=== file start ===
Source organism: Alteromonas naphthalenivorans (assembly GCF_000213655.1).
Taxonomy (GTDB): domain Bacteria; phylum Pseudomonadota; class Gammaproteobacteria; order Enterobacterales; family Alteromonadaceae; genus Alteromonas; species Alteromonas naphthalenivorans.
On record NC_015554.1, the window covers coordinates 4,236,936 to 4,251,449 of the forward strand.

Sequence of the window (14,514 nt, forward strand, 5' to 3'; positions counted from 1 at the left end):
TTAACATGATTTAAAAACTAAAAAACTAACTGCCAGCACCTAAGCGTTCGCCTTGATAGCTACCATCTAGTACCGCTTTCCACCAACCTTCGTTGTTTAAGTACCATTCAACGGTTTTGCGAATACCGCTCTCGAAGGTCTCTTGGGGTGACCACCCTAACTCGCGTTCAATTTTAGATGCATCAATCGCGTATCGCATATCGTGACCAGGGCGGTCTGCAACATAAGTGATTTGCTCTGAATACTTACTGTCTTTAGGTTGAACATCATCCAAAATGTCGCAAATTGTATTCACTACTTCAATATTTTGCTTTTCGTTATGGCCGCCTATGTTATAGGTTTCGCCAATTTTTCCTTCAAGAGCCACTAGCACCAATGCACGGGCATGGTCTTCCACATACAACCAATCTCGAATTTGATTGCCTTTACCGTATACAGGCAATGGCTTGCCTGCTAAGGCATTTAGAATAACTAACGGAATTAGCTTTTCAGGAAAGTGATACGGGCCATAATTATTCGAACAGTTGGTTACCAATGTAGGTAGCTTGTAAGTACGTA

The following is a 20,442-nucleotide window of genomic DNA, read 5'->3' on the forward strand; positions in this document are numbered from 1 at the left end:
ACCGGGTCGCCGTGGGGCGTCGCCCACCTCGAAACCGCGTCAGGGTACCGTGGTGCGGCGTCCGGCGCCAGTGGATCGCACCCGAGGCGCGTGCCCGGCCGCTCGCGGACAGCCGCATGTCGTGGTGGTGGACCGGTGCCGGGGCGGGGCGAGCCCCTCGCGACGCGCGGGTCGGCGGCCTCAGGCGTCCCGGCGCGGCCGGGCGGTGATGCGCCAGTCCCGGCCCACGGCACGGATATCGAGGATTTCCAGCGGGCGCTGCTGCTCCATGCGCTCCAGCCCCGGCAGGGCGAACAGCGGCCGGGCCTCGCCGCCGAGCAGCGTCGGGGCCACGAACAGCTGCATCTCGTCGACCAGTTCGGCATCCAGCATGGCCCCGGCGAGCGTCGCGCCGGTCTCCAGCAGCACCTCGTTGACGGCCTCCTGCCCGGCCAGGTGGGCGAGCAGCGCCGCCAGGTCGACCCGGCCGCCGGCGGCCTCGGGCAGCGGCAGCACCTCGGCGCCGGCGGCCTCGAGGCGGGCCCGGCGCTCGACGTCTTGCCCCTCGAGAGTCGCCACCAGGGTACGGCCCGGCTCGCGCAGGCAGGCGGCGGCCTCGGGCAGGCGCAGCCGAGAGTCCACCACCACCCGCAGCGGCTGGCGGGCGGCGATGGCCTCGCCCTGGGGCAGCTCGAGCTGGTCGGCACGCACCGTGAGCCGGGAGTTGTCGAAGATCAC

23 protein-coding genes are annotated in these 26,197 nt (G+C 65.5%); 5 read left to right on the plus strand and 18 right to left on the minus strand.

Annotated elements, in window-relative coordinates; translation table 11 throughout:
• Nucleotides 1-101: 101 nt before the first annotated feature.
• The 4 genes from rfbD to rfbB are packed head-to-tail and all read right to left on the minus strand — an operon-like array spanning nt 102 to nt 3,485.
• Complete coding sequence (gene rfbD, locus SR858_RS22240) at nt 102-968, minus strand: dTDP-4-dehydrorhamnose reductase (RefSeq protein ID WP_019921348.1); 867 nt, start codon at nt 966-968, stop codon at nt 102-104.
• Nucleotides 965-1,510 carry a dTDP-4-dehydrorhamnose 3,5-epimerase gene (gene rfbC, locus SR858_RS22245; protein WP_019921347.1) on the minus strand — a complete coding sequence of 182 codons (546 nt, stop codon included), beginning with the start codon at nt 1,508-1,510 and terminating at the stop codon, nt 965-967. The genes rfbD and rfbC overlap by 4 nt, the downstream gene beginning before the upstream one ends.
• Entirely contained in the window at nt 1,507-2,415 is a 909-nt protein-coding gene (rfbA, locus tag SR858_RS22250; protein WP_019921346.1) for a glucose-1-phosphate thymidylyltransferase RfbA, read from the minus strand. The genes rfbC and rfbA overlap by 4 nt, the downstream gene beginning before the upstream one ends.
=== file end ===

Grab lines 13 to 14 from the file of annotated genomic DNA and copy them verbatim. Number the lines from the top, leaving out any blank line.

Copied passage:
• Nucleotides 965-1,510 carry a dTDP-4-dehydrorhamnose 3,5-epimerase gene (gene rfbC, locus SR858_RS22245; protein WP_019921347.1) on the minus strand — a complete coding sequence of 182 codons (546 nt, stop codon included), beginning with the start codon at nt 1,508-1,510 and terminating at the stop codon, nt 965-967. The genes rfbD and rfbC overlap by 4 nt, the downstream gene beginning before the upstream one ends.
• Entirely contained in the window at nt 1,507-2,415 is a 909-nt protein-coding gene (rfbA, locus tag SR858_RS22250; protein WP_019921346.1) for a glucose-1-phosphate thymidylyltransferase RfbA, read from the minus strand. The genes rfbC and rfbA overlap by 4 nt, the downstream gene beginning before the upstream one ends.